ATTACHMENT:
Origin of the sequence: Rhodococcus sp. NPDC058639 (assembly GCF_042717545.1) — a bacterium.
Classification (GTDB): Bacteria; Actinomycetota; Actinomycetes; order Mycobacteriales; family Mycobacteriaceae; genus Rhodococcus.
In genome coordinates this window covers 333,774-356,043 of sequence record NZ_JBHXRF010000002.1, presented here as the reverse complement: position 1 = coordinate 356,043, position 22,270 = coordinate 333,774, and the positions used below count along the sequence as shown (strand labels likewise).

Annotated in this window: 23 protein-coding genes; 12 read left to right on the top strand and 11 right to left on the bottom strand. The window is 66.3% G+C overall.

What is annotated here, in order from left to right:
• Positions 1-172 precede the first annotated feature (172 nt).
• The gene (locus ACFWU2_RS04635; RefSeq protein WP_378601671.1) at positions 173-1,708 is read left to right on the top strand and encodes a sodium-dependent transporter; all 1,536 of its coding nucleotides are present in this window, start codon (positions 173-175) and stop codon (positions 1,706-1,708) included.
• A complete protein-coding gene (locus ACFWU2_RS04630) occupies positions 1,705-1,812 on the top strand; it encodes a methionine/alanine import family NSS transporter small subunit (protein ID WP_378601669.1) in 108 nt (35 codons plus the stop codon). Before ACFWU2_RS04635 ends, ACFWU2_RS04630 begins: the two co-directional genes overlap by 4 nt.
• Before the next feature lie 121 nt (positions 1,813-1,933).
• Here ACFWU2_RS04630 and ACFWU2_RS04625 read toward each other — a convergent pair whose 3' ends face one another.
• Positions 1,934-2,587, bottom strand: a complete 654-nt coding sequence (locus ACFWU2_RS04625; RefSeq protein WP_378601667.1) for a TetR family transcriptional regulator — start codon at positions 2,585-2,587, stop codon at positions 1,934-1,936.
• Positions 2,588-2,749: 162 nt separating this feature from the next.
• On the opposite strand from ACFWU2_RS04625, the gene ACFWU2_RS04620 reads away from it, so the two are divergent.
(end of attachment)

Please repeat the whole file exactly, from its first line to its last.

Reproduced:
Origin of the sequence: Rhodococcus sp. NPDC058639 (assembly GCF_042717545.1) — a bacterium.
Classification (GTDB): Bacteria; Actinomycetota; Actinomycetes; order Mycobacteriales; family Mycobacteriaceae; genus Rhodococcus.
In genome coordinates this window covers 333,774-356,043 of sequence record NZ_JBHXRF010000002.1, presented here as the reverse complement: position 1 = coordinate 356,043, position 22,270 = coordinate 333,774, and the positions used below count along the sequence as shown (strand labels likewise).

Annotated in this window: 23 protein-coding genes; 12 read left to right on the top strand and 11 right to left on the bottom strand. The window is 66.3% G+C overall.

What is annotated here, in order from left to right:
• Positions 1-172 precede the first annotated feature (172 nt).
• The gene (locus ACFWU2_RS04635; RefSeq protein WP_378601671.1) at positions 173-1,708 is read left to right on the top strand and encodes a sodium-dependent transporter; all 1,536 of its coding nucleotides are present in this window, start codon (positions 173-175) and stop codon (positions 1,706-1,708) included.
• A complete protein-coding gene (locus ACFWU2_RS04630) occupies positions 1,705-1,812 on the top strand; it encodes a methionine/alanine import family NSS transporter small subunit (protein ID WP_378601669.1) in 108 nt (35 codons plus the stop codon). Before ACFWU2_RS04635 ends, ACFWU2_RS04630 begins: the two co-directional genes overlap by 4 nt.
• Before the next feature lie 121 nt (positions 1,813-1,933).
• Here ACFWU2_RS04630 and ACFWU2_RS04625 read toward each other — a convergent pair whose 3' ends face one another.
• Positions 1,934-2,587, bottom strand: a complete 654-nt coding sequence (locus ACFWU2_RS04625; RefSeq protein WP_378601667.1) for a TetR family transcriptional regulator — start codon at positions 2,585-2,587, stop codon at positions 1,934-1,936.
• Positions 2,588-2,749: 162 nt separating this feature from the next.
• On the opposite strand from ACFWU2_RS04625, the gene ACFWU2_RS04620 reads away from it, so the two are divergent.